Marilyn Monroe was a woman who never gave up on her dream of glory. She once said that she would do anything to go out and do something great, even if she was to be on her way to becoming a millionaire first. Her whole life has been devoted to making her dreams come true.
It's unfortunate that people forget that it took a man to make Marilyn Monroe famous, but if he hadn't existed, it wouldn't have been possible for her to become what she did. Her role model was Clark Gable, and for that reason her fans feel responsible for her success. She was never able to win the Best Actress award at the Oscars, but she has been nominated several times for Best Director and Best Screenplay.
She is certainly one of the most famous actresses in the world. His work is remarkable and has existed for many years. It is still in great demand.
She was an icon during her lifetime, and she is still today one of the most popular actresses in the world. She remains a beloved figure by many.
A pink stone of exceptional quality, from the largest rough pink diamond ever discovered in Russia, was auctioned by Sotheby's on the evening of Wednesday, November 11 in Switzerland.
Named "Le Specter de la Rose" in reference to the prestigious creation of the Ballets Russes, this 14,83-carat diamond, the size of a bullet, is the largest of its kind ever sold at auction.
After a few minutes, this oval-shaped diamond, auctioned online, sold for 21 million Swiss francs, or $ 26,6 million, including commission. The buyer preferred to remain anonymous.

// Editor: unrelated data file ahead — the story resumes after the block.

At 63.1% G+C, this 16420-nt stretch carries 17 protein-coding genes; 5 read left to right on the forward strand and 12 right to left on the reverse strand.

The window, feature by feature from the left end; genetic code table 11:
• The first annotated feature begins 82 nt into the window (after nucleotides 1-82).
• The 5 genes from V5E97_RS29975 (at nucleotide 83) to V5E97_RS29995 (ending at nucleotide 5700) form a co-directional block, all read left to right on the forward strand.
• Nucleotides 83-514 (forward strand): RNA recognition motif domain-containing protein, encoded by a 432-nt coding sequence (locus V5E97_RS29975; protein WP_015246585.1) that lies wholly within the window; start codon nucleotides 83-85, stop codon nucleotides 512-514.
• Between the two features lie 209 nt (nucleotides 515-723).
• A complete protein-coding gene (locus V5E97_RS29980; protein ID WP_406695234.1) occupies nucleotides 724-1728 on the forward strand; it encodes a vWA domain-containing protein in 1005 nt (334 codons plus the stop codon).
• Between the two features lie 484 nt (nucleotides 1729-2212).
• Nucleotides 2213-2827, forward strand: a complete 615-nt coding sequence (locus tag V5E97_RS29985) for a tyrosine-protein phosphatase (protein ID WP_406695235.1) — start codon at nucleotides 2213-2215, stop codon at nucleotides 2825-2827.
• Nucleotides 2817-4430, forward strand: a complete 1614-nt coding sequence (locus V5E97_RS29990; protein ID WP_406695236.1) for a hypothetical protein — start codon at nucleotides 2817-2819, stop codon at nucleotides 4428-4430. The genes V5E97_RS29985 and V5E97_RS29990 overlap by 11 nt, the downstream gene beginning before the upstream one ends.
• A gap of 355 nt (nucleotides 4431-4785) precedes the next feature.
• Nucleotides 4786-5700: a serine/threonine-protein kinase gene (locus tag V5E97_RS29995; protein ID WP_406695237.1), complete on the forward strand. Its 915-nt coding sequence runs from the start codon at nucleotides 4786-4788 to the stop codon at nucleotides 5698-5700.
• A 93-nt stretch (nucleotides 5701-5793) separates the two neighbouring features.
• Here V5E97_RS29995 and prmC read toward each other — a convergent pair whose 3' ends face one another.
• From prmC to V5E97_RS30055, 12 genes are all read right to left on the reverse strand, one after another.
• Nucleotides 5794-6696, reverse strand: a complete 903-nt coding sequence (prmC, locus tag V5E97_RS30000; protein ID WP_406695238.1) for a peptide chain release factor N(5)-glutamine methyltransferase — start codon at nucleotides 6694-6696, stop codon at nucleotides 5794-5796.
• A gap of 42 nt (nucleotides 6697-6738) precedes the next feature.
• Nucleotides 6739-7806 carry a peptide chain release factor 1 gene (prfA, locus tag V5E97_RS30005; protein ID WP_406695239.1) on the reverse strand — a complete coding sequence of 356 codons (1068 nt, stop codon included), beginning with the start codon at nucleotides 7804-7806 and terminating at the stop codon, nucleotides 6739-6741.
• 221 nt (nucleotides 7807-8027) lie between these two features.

Discovered in northeastern Siberia in 2017, "The Specter of the Rose" was mined and cut into a 27,85-carat rough diamond - the largest rough pink diamond ever to be found in Russia. It took a year of meticulous work to trim it into shape while maintaining its vibrant color.
Legendary Swiss watchmaker Philippe Dufour's new limited-edition Simplicity watch sold for 1,36 million Swiss francs (the equivalent of $ 1,51 million) today at a watch auction Phillips in Geneva, thus setting a new record for a Simplicity watch at auction.
This watch, called "Simplicity 20th Anniversary", is the first of a collection of 20 pieces that Dufour produced to mark the launch of the Simplicity collection in 2000.
The watch was the best performer at the recently completed "Retrospective: 2000-2020" thematic auction of Phillips, which featured 95 watches showcasing the technical and aesthetic innovations of XNUMXst century watchmaking. . This sale marked the third and final day of the Phillips Geneva Watch Auction: XII.
The new Simplicity is an 18k rose gold case watch with a hinged caseback and a diameter of 37mm, powered by an 11-line, 21-jewel manual caliber. The auction for this coin opened at CHF 450, beating Phillips' estimate of CHF 000 to CHF 200 before the sale.
If there is one buyer of the Affaire Conclue program on France 2 that the public and probably Sophie Davant misses, it is undoubtedly the famous Pierre-Jean Chalençon. Columnist, television host, collector and expert, fervent admirer of Napoleon Bonaparte, people at his leisure: Pierre-Jean Chalençon is a jack of all trades, passionate and connoisseur. He stood out for his superb collection of Napoleonic objects, as well as for his participation in several television and radio programs. We see him everywhere, we hear him a lot, we learn things from him and we laugh a lot too. But who is he?